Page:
taste-gut health

Numerous functions have been attributed to taste receptors in the gastrointestinal tract (GIT), as previously described in association with enteroendocrine cells.

These cells identify nutrients in the intestinal contents and produce signals that, via the vagus nerve, convey information to the brain.

It is important to note that endocrine cells constitute 1% of the cell population in the intestine.

In addition to vagal stimulation, intestinal peptides released into the extracellular space in the lamina propria can activate surrounding cells or travel through the circulatory or lymphatic system to other organs (Roura & Foster, 2018).

These hormones are released as signaling molecules to convey information about the nutritional state to the brain (gut-brain axis) and modulate physiological responses (Figure 2). These responses constitute an essential part of the mechanisms that control feed intake.

Figure 3. Illustration of the gut-brain axis in chickens. Nutrients in the intestine activate enteroendocrine cells that secrete intestinal peptides, which, in turn, activate the vagus nerve, conveying the nutritional status of the chicken to the brain.



The discovery of the chemosensory nutrient system in the gastrointestinal tract (GIT) and the hypothalamus of birds, associated with the enteroendocrine system, has provided new tools with the potential to contribute to avian nutrition.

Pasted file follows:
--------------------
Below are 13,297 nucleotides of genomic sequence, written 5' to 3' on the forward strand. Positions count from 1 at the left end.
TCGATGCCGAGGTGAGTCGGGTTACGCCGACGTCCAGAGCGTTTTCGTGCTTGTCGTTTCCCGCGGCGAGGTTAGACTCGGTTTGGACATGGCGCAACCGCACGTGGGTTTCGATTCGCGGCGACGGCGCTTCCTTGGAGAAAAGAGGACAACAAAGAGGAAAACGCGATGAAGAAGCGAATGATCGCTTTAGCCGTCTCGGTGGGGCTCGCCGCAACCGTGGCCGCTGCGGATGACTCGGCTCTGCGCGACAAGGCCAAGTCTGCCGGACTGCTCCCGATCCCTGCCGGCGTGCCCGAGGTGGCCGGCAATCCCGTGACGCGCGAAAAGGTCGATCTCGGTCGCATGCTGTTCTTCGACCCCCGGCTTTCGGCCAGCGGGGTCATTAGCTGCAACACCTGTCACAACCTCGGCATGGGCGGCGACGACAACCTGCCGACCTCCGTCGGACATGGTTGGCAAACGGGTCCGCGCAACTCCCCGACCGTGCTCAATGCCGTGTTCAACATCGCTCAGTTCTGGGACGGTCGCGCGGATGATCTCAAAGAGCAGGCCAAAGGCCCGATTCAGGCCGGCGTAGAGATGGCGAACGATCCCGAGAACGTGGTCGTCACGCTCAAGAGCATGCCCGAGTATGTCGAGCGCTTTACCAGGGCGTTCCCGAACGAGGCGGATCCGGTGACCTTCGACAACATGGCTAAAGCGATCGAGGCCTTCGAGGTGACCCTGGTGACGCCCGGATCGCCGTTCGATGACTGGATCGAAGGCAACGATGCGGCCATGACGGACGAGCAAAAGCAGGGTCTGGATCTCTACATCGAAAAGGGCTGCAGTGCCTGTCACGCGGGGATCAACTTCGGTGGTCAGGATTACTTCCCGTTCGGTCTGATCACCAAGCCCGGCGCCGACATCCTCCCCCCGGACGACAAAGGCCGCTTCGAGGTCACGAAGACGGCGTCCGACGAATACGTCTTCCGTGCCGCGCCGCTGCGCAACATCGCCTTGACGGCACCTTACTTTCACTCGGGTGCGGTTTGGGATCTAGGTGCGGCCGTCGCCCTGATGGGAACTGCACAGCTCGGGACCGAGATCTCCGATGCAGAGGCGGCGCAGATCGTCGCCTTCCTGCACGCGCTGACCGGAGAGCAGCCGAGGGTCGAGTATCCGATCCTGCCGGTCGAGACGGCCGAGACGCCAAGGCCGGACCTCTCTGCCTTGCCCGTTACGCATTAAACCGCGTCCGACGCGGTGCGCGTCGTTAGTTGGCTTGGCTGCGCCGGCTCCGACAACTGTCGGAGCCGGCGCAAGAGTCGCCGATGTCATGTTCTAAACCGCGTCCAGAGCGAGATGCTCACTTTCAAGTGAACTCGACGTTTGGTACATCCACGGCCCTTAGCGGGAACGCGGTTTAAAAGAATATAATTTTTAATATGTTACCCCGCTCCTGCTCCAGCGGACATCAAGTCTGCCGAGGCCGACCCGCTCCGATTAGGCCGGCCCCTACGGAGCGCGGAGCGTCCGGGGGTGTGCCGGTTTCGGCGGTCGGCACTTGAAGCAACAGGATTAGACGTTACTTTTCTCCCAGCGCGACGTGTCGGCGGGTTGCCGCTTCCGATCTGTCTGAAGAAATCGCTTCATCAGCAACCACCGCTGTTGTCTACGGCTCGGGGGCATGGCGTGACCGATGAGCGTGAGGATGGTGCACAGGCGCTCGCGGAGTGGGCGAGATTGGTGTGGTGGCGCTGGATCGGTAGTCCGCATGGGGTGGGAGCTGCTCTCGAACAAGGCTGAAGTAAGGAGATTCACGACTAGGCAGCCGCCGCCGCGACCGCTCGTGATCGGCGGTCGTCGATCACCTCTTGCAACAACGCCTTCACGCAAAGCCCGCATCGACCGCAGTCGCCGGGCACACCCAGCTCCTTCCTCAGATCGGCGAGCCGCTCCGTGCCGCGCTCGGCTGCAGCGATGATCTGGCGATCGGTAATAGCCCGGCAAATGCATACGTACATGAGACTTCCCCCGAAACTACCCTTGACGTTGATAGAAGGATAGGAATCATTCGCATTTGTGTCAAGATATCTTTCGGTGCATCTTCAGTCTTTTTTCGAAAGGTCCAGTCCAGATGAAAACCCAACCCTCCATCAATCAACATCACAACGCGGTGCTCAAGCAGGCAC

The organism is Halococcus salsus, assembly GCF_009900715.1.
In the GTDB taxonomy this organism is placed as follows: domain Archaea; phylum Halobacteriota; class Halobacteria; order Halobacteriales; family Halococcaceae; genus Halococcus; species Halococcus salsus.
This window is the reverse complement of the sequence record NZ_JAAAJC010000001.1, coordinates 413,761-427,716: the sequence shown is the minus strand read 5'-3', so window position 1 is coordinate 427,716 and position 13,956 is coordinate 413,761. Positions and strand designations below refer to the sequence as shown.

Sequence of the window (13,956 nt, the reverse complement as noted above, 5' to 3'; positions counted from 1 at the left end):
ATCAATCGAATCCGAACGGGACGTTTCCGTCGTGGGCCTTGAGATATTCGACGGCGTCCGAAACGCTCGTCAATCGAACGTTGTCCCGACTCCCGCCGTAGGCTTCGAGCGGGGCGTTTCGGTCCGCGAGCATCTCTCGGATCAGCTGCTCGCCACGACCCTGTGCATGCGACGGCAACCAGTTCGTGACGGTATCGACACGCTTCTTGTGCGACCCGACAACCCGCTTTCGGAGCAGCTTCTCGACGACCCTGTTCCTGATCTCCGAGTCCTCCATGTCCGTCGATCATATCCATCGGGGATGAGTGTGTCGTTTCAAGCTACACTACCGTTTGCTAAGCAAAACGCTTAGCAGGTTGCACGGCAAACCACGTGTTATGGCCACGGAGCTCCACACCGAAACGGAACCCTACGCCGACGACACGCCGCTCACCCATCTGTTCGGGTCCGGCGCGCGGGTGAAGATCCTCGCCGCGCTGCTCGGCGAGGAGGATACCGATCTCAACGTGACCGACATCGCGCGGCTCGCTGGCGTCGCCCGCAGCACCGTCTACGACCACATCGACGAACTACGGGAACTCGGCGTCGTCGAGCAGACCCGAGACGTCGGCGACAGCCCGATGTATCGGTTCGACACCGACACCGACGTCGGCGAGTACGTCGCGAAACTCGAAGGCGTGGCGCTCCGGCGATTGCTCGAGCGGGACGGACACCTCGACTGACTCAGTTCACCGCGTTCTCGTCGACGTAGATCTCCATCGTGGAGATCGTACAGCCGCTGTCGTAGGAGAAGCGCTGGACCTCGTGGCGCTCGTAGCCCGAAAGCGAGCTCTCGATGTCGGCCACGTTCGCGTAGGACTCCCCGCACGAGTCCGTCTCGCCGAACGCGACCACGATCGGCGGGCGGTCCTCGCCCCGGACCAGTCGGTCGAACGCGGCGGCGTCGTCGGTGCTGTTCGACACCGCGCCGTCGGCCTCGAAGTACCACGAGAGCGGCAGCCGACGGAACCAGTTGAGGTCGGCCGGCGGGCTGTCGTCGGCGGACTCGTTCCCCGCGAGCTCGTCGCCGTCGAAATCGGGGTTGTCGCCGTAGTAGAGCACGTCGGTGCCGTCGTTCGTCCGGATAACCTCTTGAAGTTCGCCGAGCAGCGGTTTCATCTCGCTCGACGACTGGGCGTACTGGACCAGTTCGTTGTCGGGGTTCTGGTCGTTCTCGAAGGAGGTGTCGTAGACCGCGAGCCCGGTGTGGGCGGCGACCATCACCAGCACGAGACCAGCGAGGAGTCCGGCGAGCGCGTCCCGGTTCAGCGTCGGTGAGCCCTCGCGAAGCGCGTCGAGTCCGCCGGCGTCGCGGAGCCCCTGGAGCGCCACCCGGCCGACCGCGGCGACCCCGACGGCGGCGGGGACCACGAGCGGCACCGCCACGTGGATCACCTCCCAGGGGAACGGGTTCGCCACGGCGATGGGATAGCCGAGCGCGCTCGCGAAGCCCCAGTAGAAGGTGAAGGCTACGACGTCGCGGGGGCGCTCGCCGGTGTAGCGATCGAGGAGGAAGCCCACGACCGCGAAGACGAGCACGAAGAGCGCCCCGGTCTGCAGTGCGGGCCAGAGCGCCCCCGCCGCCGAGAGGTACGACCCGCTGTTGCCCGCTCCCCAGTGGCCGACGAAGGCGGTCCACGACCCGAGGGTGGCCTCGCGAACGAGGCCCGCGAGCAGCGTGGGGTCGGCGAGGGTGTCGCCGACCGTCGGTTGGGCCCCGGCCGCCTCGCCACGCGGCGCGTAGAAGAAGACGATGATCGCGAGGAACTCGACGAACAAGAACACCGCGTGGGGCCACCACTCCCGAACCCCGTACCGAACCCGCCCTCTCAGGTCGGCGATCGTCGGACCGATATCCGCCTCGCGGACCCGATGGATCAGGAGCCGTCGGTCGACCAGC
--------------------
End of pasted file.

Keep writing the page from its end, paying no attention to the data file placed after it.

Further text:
You may also like to read: “Feeding Programs and Eggshell Traits in Slow-Growing Broilers”


Baldwin, M. W., Toda, Y., Nakagita, T., O’Connell, M. J., Klasing, K. C., Misaka, T., Edwards, S. V., & Liberles, S. D. (2014). Evolution of sweet taste perception in hummingbirds by transformation of the ancestral umami receptor. Science, 345(6199), 929-933. https://doi.org/10.1126/science.1255097 

Lagerström, M. C., Hellström, A. R., Gloriam, D. E., Larsson, T. P., Schiöth, H. B., & Fredriksson, R. (2006). The G protein-coupled receptor subset of the chicken genome [Article]. PLoS Computational Biology, 2(6), 0493-0507. https://doi.org/10.1371/journal.pcbi.0020054 

Niknafs, S., Navarro, M., Schneider, E. R., & Roura, E. (2023). The avian taste system [Review]. Frontiers in Physiology, 14, Article 1235377. https://doi.org/10.3389/fphys.2023.1235377 

Rajapaksha, P., Wang, Z., Venkatesan, N., Tehrani, K. F., Payne, J., Swetenburg, R. L., Kawabata, F., Tabata, S., Mortensen, L. J., Stice, S. L., Beckstead, R., & Liu, H.-X. (2016). Labeling and analysis of chicken taste buds using molecular markers in oral epithelial sheets. Scientific Reports, 6(1), 37247. https://doi.org/10.1038/srep37247 

Roura, E., Baldwin, M. W., & Klasing, K. C. (2013). The avian taste system: Potential implications in poultry nutrition. Animal Feed Science and Technology, 180(1), 1-9. https://doi.org/https://doi.org/10.1016/j.anifeedsci.2012.11.001 

Roura, E., & Foster, S. R. (2018). Nutrient-Sensing Biology in Mammals and Birds. Annu Rev Anim Biosci, 6(1), 197-225. https://doi.org/10.1146/annurev-animal-030117-014740 

Shi, P., & Zhang, J. (2006). Contrasting modes of evolution between vertebrate sweet/umami receptor genes and bitter receptor genes [Article]. Molecular Biology and Evolution, 23(2), 292-300. https://doi.org/10.1093/molbev/msj028